Chelsea hideosities 2010

Things I didn't like, but took pictures of anyway: 'Progression' for Interflora; Narcissus 'Trepolo'; Blackmore & Langdon's beautiful delphiniums and appalling begonias ...

Tuesday, 25 May 2010

C POTY - Chelsea Plant of the Year 2010

An innovation this year at the Chelsea Flower Show is the selection of the Chelsea Plant of the Year by members of RHS committees. To this end exhibitors were invited or cajoled to select new introductions for consideration. The result was that most seem to have chosen specimens that didn't quite make the cut for their exhibits, and these form a very unprepossessing display on an unimaginative stand in the Floral Marquee. This is not Chelsea at its finest.

But there are some good plants among the twenty selected - they are just not shown to good advantage in this format. I liked two in particular, the very bright pink and not too dwarf Gaura lindheimeri 'Ruby Ruby' and the floriferous, long-stemmed Geum 'Totally Tangerine' both from Hardys.

About four o'clock about 100 committee members sat down in a stifling marquee to hear first, Roy Lancaster's selection of six plants of interest in the show (but of course it turned out to be seven), and then to hear a form of hustings, when breeders or growers gave a 90-second presentation on the merits of their plant. This was done with some ingenuity and humour and proved rather enjoyable in a curious way. The promoters then left, and we judged the plants on a show of hands. My choice, the Gaura, came second, but the clear winner was the remarkable yellow and blue-flowered Streptocarpus 'Harlequin Blue' bred and shown by Dibleys of North Wales. When seen on their stand, nicely displayed, it is indeed a magnificent new introduction, and it's clear that in future years the plants for judging for this accolade need to be better presented to both judges and public.

Monday at Chelsea 2010

West Country Lupins: The Hesco Garden 2010: Iris Cayeux: Avon Bulbs: Laurent Perrier Garden 2010: HM The Queen, Giles and Sonia Coode-Adams

Sunday, 23 May 2010

Supper by the pond

Peonies at Green Cottage

We finished an enjoyable afternoon outing to the Forest of Dean, in glorious hot sunshine, with a visit to Green Cottage, Lydney, home of Mr & Mrs Baber and their National Plant Collection of early peony cultivars. These are grown around their charming cottage garden, through which a selection of hens and ducks wander, with many other interesting plants and trees, of which a fine Picea breweriana (lowest pic) was particularly notable. Although we were too soon for the main display provided by Paeonia lactiflora, some beautiful cultivars were in flower. I particularly liked the pure white 'Campagna' (top) and bright pink 'Rose Garland' (upper middle), both raised by the indefatigable Dr. Saunders in New York before the war. An old European clone in full flower was P. officinalis 'Anemoniflora Rosea' (lower middle), known from the sixteenth century and still considered worthy of an Award of Garden Merit.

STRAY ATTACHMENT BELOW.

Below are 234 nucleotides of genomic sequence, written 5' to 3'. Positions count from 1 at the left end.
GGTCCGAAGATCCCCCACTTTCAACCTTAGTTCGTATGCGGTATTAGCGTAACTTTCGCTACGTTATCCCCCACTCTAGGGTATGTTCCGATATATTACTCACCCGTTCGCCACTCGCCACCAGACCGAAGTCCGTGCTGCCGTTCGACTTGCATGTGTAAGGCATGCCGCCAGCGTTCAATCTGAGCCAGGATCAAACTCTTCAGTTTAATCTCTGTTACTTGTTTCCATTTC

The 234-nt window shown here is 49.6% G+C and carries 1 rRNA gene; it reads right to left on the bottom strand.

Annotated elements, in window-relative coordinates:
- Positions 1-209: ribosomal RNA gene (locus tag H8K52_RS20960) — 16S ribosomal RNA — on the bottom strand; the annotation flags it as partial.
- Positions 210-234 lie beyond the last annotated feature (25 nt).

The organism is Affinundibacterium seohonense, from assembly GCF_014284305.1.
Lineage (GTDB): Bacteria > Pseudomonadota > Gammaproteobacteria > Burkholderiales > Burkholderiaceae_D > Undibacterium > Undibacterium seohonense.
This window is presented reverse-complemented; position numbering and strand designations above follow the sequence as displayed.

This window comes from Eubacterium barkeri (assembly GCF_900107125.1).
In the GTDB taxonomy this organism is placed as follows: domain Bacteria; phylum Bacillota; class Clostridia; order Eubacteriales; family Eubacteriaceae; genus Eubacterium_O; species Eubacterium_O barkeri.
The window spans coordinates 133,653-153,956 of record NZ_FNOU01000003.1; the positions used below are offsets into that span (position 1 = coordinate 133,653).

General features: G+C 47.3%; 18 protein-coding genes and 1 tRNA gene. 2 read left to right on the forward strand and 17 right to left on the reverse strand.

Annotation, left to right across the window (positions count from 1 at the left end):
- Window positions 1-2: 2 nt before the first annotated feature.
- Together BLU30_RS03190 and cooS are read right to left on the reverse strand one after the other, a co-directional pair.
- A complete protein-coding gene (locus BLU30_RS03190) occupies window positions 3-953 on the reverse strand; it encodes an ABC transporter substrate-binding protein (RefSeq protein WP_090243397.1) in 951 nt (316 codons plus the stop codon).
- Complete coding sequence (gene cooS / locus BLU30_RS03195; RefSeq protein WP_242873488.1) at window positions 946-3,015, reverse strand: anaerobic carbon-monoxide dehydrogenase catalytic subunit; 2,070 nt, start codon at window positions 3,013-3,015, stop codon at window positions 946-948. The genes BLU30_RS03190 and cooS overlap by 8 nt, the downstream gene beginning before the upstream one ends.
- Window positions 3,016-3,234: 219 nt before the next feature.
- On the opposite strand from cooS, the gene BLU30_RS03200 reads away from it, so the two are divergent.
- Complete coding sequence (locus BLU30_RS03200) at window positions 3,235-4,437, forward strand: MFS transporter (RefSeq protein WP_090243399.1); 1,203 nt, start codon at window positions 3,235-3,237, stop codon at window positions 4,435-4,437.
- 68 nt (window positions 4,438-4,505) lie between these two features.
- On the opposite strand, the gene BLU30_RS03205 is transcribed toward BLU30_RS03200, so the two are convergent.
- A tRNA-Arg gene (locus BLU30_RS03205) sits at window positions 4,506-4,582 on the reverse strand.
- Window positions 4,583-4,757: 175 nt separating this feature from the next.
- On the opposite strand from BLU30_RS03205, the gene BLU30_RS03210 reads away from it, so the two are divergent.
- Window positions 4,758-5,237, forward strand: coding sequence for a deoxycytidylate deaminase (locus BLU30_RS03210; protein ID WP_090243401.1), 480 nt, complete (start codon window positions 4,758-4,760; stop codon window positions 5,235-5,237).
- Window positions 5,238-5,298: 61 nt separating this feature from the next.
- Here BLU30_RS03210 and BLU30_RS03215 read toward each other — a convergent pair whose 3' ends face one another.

Saturday, 22 May 2010

Oxford Alpine Garden Society Group conversazione

The Oxford & District Group of the Alpine Garden Society held its annual conversazione this afternoon in the garden of Alice and Paul Munsey's home just outside Oxford. The warmest day of the year so far, it was a perfect opportunity to relax with friends in a lovely garden full of interesting plants (e.g. Fritillaria affinis, top, Daphne altaica below). The group is celebrating its fiftieth anniversary this year, and is open to anyone interested in a broad way in alpines - we are really very herbaceous - and a member of the Alpine Garden Society.

Dangerous beauty

A few weeks ago there was an incredible, much-commented on, display of dandelions on verges and in fields up and down the country. The flowers have now mostly turned to clocks, whose winged seeds are poised to take off and populate the earth with progeny. This field, actually perhaps a couple of days now beyond its whitest point, is just down the valley from here: I hope the wind remains westerly...